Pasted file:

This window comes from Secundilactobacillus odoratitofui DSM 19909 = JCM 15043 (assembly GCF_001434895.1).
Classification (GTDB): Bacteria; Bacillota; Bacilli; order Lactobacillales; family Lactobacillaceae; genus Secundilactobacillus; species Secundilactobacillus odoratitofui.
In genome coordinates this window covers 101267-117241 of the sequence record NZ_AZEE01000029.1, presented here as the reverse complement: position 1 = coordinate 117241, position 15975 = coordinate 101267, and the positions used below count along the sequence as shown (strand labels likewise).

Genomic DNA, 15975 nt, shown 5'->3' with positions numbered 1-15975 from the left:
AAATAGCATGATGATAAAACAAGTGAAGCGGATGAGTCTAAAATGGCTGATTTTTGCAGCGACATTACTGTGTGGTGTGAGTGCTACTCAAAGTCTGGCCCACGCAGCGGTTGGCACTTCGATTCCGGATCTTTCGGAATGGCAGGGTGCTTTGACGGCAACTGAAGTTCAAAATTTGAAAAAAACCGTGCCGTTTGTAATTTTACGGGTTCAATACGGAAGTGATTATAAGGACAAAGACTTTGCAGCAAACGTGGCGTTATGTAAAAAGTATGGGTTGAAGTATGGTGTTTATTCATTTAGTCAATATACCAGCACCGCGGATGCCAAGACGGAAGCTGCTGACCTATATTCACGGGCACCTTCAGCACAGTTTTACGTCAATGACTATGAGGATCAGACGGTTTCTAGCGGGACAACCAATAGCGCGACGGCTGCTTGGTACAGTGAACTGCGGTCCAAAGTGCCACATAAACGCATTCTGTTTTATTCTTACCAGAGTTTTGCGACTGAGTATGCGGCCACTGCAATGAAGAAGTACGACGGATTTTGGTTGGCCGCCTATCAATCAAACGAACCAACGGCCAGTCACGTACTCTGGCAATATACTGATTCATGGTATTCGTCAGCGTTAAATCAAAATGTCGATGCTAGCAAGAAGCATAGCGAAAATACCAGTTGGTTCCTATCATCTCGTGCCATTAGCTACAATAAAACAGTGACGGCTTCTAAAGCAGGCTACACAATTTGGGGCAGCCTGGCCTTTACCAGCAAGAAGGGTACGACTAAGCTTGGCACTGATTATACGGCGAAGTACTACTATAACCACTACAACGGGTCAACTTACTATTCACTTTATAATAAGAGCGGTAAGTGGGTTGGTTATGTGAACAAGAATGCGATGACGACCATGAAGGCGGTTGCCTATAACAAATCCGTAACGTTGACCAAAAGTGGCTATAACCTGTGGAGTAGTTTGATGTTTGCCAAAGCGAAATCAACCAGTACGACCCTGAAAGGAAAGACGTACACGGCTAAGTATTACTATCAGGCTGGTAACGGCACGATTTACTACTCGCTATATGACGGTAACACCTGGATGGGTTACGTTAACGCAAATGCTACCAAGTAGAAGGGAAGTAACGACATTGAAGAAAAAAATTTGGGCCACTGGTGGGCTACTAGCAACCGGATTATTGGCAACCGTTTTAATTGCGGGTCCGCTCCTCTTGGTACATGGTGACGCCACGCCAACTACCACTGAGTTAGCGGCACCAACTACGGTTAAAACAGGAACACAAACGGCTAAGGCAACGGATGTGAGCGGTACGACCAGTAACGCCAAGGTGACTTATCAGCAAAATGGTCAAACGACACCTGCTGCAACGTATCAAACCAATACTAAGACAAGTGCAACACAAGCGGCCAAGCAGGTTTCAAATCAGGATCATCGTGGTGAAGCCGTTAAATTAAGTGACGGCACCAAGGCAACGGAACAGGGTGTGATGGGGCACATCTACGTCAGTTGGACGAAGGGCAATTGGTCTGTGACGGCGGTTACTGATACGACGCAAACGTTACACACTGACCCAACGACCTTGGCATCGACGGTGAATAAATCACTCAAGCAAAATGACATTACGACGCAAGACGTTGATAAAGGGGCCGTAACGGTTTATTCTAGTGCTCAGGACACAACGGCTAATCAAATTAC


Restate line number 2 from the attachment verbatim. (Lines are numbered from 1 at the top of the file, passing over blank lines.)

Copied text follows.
Classification (GTDB): Bacteria; Bacillota; Bacilli; order Lactobacillales; family Lactobacillaceae; genus Secundilactobacillus; species Secundilactobacillus odoratitofui.